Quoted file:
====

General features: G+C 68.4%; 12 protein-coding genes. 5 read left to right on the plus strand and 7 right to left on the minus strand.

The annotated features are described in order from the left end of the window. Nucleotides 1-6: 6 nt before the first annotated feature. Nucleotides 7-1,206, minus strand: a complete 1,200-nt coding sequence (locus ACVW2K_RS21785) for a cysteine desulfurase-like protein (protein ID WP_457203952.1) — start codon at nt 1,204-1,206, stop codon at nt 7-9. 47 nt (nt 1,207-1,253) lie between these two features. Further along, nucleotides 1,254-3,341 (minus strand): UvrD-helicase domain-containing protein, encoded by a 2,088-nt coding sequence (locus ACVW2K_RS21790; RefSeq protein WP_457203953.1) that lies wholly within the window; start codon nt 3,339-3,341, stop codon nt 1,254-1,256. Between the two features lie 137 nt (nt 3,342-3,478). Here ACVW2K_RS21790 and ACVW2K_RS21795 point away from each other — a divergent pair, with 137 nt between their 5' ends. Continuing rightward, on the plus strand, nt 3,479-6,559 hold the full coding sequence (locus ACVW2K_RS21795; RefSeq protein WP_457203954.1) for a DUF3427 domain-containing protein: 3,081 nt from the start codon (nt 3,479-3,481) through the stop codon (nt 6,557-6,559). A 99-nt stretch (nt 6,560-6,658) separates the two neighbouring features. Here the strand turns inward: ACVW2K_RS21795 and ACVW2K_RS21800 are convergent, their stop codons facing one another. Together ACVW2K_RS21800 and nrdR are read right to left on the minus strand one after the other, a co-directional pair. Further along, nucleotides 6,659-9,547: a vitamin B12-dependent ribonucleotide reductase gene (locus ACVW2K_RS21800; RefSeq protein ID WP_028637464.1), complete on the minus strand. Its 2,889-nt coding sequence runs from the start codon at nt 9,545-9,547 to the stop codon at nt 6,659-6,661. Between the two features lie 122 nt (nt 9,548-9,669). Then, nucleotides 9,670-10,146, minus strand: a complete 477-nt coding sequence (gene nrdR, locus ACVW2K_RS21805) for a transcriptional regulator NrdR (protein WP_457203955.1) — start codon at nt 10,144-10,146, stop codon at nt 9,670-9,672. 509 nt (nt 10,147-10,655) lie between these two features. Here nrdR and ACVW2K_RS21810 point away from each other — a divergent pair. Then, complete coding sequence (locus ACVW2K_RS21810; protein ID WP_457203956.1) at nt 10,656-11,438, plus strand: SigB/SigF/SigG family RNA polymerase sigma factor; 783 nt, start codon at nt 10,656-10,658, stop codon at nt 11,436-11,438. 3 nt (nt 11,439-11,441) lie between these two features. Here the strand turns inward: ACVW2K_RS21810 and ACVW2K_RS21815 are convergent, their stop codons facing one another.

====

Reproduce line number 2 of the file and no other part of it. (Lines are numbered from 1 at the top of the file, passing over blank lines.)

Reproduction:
The annotated features are described in order from the left end of the window. Nucleotides 1-6: 6 nt before the first annotated feature. Nucleotides 7-1,206, minus strand: a complete 1,200-nt coding sequence (locus ACVW2K_RS21785) for a cysteine desulfurase-like protein (protein ID WP_457203952.1) — start codon at nt 1,204-1,206, stop codon at nt 7-9. 47 nt (nt 1,207-1,253) lie between these two features. Further along, nucleotides 1,254-3,341 (minus strand): UvrD-helicase domain-containing protein, encoded by a 2,088-nt coding sequence (locus ACVW2K_RS21790; RefSeq protein WP_457203953.1) that lies wholly within the window; start codon nt 3,339-3,341, stop codon nt 1,254-1,256. Between the two features lie 137 nt (nt 3,342-3,478). Here ACVW2K_RS21790 and ACVW2K_RS21795 point away from each other — a divergent pair, with 137 nt between their 5' ends. Continuing rightward, on the plus strand, nt 3,479-6,559 hold the full coding sequence (locus ACVW2K_RS21795; RefSeq protein WP_457203954.1) for a DUF3427 domain-containing protein: 3,081 nt from the start codon (nt 3,479-3,481) through the stop codon (nt 6,557-6,559). A 99-nt stretch (nt 6,560-6,658) separates the two neighbouring features. Here the strand turns inward: ACVW2K_RS21795 and ACVW2K_RS21800 are convergent, their stop codons facing one another. Together ACVW2K_RS21800 and nrdR are read right to left on the minus strand one after the other, a co-directional pair. Further along, nucleotides 6,659-9,547: a vitamin B12-dependent ribonucleotide reductase gene (locus ACVW2K_RS21800; RefSeq protein ID WP_028637464.1), complete on the minus strand. Its 2,889-nt coding sequence runs from the start codon at nt 9,545-9,547 to the stop codon at nt 6,659-6,661. Between the two features lie 122 nt (nt 9,548-9,669). Then, nucleotides 9,670-10,146, minus strand: a complete 477-nt coding sequence (gene nrdR, locus ACVW2K_RS21805) for a transcriptional regulator NrdR (protein WP_457203955.1) — start codon at nt 10,144-10,146, stop codon at nt 9,670-9,672. 509 nt (nt 10,147-10,655) lie between these two features. Here nrdR and ACVW2K_RS21810 point away from each other — a divergent pair. Then, complete coding sequence (locus ACVW2K_RS21810; protein ID WP_457203956.1) at nt 10,656-11,438, plus strand: SigB/SigF/SigG family RNA polymerase sigma factor; 783 nt, start codon at nt 10,656-10,658, stop codon at nt 11,436-11,438. 3 nt (nt 11,439-11,441) lie between these two features. Here the strand turns inward: ACVW2K_RS21810 and ACVW2K_RS21815 are convergent, their stop codons facing one another.